The health service remains unprepared in the event of another cyber attack on NHS IT systems, a Parliamentary report has warned.
The Department of Health and Social Care needs to do a lot more to improve NHS trusts’ cyber security in the face of potential future threats, the Parliamentary PAC (public accounts committee) has warned, in its report on last year’s ‘WannaCry’ ransomware cyber attack.
The report says that the event has highlighted the weaknesses of health service IT systems, but that, nearly a year on, many trusts remained unprepared and vulnerable to future attacks.
It says: ‘The WannaCry cyber attack on Friday 12 May 2017 was a wake-up call for the NHS. The attack caused widespread disruption to health services, with more than a third of NHS trusts affected.
‘The DHSC and its arm’s-length bodies were unprepared for the relatively unsophisticated WannaCry attack; they had not shared and tested plans for responding to a cyber attack, nor had any trust passed a cyber security inspection.
‘Although the department and NHS bodies have learned lessons from WannaCry, they have a lot of work to do to improve cyber security for when, and not if, there is another attack.’
It adds: ‘While WannaCry was a relatively unsophisticated and financially motivated attack, future attacks could be more sophisticated and malicious in intent, and involve the theft or compromise of patient data.’
Held to ransom
The May 2017 attack, which saw hackers steal data and block access to systems to extract ransom payments, targeted hundreds of thousands of computers worldwide.
In the UK the attack particularly affected the health service, with around 80 NHS trusts and 595 GP practices across England suffering, either owing to ransomware infection or precautionary shut downs of IT systems.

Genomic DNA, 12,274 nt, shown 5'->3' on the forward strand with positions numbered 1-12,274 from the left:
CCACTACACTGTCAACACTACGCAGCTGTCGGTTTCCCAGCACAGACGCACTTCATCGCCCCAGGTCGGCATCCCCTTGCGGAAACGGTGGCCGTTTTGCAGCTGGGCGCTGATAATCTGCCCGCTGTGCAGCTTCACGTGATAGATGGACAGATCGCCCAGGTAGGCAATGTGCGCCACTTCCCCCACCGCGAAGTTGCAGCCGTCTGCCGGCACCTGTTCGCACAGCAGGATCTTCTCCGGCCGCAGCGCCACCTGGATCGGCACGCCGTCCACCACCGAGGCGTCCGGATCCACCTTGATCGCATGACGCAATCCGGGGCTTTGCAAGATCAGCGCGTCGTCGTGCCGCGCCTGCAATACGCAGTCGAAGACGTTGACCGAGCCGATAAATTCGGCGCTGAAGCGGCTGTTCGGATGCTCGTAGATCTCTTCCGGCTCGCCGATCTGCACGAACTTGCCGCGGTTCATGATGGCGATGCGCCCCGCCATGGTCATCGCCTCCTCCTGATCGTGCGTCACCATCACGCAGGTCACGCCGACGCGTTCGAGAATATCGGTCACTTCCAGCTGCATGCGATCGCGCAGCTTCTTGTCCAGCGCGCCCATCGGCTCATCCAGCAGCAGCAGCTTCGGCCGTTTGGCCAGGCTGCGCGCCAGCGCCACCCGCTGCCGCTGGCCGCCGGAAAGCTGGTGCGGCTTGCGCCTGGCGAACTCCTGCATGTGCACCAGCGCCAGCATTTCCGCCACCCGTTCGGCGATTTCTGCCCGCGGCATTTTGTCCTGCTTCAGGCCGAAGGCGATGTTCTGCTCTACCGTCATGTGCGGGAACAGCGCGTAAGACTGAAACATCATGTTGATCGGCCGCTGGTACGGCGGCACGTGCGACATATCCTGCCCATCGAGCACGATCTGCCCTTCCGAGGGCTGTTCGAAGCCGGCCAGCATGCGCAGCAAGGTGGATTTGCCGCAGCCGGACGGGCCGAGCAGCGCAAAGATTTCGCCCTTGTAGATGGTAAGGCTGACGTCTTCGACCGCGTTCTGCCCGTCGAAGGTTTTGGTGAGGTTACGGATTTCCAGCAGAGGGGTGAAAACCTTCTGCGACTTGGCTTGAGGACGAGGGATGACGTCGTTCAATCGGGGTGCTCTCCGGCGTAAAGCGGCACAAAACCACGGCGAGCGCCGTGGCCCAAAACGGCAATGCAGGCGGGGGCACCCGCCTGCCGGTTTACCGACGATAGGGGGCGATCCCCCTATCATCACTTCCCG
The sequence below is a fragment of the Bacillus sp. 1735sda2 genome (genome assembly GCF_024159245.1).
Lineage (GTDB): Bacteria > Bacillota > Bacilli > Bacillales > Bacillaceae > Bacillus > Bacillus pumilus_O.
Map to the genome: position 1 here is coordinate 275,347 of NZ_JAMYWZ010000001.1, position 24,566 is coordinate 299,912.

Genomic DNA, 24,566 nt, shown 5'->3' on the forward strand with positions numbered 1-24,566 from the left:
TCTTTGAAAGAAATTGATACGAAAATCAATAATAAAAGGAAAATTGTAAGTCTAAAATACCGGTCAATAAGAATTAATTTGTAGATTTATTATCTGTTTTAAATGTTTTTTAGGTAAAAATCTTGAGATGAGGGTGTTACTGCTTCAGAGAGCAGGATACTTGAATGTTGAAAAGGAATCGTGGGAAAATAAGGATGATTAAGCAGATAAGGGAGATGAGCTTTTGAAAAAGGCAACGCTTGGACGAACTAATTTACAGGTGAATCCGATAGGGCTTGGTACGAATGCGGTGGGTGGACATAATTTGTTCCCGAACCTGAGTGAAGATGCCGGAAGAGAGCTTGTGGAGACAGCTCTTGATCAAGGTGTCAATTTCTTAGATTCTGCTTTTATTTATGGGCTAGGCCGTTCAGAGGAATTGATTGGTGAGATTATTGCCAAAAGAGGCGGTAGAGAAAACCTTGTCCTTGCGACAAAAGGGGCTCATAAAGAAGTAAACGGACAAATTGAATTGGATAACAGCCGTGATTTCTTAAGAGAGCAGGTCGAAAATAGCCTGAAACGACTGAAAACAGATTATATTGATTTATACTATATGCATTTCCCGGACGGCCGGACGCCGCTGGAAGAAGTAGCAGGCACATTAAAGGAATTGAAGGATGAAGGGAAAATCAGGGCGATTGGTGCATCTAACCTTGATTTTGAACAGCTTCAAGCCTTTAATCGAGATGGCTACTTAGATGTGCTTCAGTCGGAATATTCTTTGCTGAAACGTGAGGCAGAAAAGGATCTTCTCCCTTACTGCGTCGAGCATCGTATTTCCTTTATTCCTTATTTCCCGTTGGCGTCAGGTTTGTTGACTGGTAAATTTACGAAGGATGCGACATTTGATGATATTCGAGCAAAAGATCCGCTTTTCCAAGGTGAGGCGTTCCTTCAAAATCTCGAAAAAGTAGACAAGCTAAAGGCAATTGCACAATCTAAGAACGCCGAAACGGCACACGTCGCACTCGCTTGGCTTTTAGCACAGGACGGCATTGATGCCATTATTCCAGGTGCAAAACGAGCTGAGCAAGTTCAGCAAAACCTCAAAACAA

As a result of the disruption, the NHS had to cancel almost 20,000 operations and hospital appointments, while five emergency departments were forced to divert patients to other sites. A number of practices were compromised for more than a week after the attack.
A joint review published by NHS England and NHS Improvement in February set out 22 recommendations designed to improve cyber security in the health service, although the PAC report notes that these are yet to be implemented.
The committee further warned that NHS organisations had struggled to maintain effective communication with the DHSC during the attack, and that the latter was still unclear as to what the full financial impact of the attack had been.
In its recommendations, the committee has called on the DHSC to set out clear roles and responsibilities for NHS organisations at national and local levels for ensuring coordinated communications during a future attack.
It has also called on the department to implement its own recommendations, and to provide a progress update on this by the end of June this year.
BMA council chair Chaand Nagpaul said that the report’s findings indicating a continued lack of preparedness was troubling, particularly at a time of apparently heightened international risk of cyber attack.
He said: ‘Last year’s cyber attack had a disruptive and disconcerting impact on the health service, and it is vital that the necessary steps are taken to ensure the security of hospital and GP surgery IT systems, in the event of a future attack of this kind.
‘Although staff worked tirelessly during last year’s attack to mitigate its effects, trusts must be adequately supported by the DHSC, NHS England and NHS Improvement, so that their ability to provide patient care and protect patient data, are not compromised.’
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